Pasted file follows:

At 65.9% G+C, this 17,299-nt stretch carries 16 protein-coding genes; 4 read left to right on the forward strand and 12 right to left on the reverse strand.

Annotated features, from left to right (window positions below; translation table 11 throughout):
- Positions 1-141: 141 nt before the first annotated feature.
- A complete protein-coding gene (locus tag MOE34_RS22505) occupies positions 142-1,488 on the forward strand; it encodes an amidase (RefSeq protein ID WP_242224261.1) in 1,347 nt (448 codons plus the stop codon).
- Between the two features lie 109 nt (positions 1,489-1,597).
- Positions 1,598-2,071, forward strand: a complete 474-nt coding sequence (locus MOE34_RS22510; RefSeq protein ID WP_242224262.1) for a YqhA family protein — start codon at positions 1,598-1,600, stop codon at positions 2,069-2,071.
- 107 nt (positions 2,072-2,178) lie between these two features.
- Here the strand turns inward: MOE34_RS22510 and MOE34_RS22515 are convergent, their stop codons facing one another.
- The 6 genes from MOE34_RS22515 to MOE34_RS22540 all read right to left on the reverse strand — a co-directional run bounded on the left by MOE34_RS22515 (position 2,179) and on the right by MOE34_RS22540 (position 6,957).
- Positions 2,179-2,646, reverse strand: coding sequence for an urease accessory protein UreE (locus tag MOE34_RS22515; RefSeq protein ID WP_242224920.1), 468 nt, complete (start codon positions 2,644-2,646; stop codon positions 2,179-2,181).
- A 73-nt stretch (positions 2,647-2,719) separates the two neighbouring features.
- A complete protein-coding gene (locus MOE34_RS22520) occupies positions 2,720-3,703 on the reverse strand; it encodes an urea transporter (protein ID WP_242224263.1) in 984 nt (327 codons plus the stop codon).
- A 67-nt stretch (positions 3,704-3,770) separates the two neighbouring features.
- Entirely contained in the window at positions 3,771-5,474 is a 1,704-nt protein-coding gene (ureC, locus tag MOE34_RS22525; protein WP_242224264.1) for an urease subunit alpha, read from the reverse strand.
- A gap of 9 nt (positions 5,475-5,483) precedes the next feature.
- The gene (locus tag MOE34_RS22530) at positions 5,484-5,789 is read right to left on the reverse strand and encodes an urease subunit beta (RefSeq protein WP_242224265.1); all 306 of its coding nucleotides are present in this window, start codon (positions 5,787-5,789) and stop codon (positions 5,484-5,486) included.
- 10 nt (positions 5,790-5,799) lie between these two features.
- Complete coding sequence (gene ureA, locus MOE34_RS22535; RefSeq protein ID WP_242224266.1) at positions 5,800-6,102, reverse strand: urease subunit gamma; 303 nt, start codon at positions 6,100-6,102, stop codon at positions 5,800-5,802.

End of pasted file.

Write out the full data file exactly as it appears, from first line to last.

At 65.9% G+C, this 17,299-nt stretch carries 16 protein-coding genes; 4 read left to right on the forward strand and 12 right to left on the reverse strand.

Annotated features, from left to right (window positions below; translation table 11 throughout):
- Positions 1-141: 141 nt before the first annotated feature.
- A complete protein-coding gene (locus tag MOE34_RS22505) occupies positions 142-1,488 on the forward strand; it encodes an amidase (RefSeq protein ID WP_242224261.1) in 1,347 nt (448 codons plus the stop codon).
- Between the two features lie 109 nt (positions 1,489-1,597).
- Positions 1,598-2,071, forward strand: a complete 474-nt coding sequence (locus MOE34_RS22510; RefSeq protein ID WP_242224262.1) for a YqhA family protein — start codon at positions 1,598-1,600, stop codon at positions 2,069-2,071.
- 107 nt (positions 2,072-2,178) lie between these two features.
- Here the strand turns inward: MOE34_RS22510 and MOE34_RS22515 are convergent, their stop codons facing one another.
- The 6 genes from MOE34_RS22515 to MOE34_RS22540 all read right to left on the reverse strand — a co-directional run bounded on the left by MOE34_RS22515 (position 2,179) and on the right by MOE34_RS22540 (position 6,957).
- Positions 2,179-2,646, reverse strand: coding sequence for an urease accessory protein UreE (locus tag MOE34_RS22515; RefSeq protein ID WP_242224920.1), 468 nt, complete (start codon positions 2,644-2,646; stop codon positions 2,179-2,181).
- A 73-nt stretch (positions 2,647-2,719) separates the two neighbouring features.
- A complete protein-coding gene (locus MOE34_RS22520) occupies positions 2,720-3,703 on the reverse strand; it encodes an urea transporter (protein ID WP_242224263.1) in 984 nt (327 codons plus the stop codon).
- A 67-nt stretch (positions 3,704-3,770) separates the two neighbouring features.
- Entirely contained in the window at positions 3,771-5,474 is a 1,704-nt protein-coding gene (ureC, locus tag MOE34_RS22525; protein WP_242224264.1) for an urease subunit alpha, read from the reverse strand.
- A gap of 9 nt (positions 5,475-5,483) precedes the next feature.
- The gene (locus tag MOE34_RS22530) at positions 5,484-5,789 is read right to left on the reverse strand and encodes an urease subunit beta (RefSeq protein WP_242224265.1); all 306 of its coding nucleotides are present in this window, start codon (positions 5,787-5,789) and stop codon (positions 5,484-5,486) included.
- 10 nt (positions 5,790-5,799) lie between these two features.
- Complete coding sequence (gene ureA, locus MOE34_RS22535; RefSeq protein ID WP_242224266.1) at positions 5,800-6,102, reverse strand: urease subunit gamma; 303 nt, start codon at positions 6,100-6,102, stop codon at positions 5,800-5,802.